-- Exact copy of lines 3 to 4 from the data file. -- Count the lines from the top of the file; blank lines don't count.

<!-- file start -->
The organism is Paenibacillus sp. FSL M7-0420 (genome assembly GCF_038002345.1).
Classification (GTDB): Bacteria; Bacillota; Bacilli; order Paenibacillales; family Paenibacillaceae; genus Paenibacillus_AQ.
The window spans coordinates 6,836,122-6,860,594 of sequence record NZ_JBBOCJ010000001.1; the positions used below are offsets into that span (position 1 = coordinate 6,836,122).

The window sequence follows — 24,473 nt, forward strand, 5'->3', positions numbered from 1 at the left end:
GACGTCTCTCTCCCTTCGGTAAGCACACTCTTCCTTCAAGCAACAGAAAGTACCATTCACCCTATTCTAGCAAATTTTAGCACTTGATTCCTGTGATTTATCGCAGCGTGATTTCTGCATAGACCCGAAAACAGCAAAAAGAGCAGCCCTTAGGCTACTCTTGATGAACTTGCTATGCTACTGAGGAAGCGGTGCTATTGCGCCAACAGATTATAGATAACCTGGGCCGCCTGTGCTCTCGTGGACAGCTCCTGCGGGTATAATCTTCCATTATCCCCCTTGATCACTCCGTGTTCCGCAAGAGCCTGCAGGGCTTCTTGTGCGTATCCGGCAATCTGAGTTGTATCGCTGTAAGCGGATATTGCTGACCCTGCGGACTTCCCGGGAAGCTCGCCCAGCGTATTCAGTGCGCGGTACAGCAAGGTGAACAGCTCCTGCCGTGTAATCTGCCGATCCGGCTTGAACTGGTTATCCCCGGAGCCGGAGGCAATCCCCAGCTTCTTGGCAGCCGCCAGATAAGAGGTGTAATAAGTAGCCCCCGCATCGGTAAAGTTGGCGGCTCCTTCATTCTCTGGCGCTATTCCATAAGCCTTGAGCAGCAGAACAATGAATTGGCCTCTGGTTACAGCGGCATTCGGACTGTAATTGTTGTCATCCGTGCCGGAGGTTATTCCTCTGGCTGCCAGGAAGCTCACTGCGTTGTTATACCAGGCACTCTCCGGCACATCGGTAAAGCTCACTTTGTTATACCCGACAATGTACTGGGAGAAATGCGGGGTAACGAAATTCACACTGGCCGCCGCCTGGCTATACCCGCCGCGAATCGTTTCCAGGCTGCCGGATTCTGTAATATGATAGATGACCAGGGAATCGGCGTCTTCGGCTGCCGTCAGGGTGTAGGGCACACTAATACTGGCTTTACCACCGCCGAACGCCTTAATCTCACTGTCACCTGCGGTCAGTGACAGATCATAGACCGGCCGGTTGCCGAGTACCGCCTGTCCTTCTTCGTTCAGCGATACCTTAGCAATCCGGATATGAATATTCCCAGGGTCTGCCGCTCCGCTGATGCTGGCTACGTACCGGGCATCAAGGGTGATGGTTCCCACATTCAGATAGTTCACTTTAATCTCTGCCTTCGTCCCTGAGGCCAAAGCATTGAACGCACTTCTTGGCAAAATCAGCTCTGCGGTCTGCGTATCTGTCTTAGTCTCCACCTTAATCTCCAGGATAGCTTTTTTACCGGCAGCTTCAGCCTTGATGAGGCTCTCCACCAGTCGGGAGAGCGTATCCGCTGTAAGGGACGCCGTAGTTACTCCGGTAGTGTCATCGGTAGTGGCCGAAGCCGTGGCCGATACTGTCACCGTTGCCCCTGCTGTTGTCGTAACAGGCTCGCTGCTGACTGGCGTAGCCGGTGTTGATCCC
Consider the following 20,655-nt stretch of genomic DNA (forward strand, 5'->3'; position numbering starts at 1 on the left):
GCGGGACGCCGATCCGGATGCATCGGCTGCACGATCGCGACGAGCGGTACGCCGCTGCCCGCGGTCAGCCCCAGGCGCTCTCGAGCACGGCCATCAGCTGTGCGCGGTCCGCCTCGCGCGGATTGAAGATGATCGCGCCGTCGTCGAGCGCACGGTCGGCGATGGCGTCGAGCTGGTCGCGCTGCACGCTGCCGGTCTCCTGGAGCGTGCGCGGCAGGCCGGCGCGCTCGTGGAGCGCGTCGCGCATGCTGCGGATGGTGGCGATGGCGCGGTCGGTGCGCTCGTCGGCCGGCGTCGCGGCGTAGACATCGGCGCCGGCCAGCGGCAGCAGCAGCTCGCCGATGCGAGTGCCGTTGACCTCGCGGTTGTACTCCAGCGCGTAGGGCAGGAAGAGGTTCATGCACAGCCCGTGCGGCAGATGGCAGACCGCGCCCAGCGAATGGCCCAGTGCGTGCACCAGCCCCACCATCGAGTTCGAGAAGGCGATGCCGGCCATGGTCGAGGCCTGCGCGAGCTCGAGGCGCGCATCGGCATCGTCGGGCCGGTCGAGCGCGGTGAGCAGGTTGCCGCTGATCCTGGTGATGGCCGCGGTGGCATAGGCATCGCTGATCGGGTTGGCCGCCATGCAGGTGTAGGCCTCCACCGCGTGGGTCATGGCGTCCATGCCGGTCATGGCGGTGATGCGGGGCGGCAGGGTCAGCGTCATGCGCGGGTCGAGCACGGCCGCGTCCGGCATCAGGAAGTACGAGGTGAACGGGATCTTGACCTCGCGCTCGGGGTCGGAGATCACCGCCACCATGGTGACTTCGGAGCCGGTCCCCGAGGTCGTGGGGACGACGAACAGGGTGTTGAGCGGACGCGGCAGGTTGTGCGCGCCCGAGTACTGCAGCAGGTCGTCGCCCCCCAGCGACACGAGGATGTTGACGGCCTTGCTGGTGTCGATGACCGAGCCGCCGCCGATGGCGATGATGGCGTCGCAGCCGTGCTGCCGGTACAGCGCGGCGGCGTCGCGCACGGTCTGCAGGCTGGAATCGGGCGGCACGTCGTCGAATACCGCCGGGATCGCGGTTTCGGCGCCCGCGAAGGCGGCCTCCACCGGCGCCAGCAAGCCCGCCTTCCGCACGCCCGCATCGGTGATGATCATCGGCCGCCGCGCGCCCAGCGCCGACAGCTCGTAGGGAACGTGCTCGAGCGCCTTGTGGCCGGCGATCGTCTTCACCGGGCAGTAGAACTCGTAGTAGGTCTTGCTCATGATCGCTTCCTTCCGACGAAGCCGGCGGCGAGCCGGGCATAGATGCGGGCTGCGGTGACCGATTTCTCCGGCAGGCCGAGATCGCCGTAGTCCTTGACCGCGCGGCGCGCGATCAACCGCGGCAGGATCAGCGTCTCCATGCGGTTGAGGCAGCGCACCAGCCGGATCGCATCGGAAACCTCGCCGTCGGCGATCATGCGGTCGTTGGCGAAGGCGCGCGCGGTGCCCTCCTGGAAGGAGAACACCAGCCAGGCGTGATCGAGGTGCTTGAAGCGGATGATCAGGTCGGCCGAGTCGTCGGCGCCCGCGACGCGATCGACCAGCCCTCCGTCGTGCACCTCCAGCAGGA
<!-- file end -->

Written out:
The window spans coordinates 6,836,122-6,860,594 of sequence record NZ_JBBOCJ010000001.1; the positions used below are offsets into that span (position 1 = coordinate 6,836,122).

The window sequence follows — 24,473 nt, forward strand, 5'->3', positions numbered from 1 at the left end: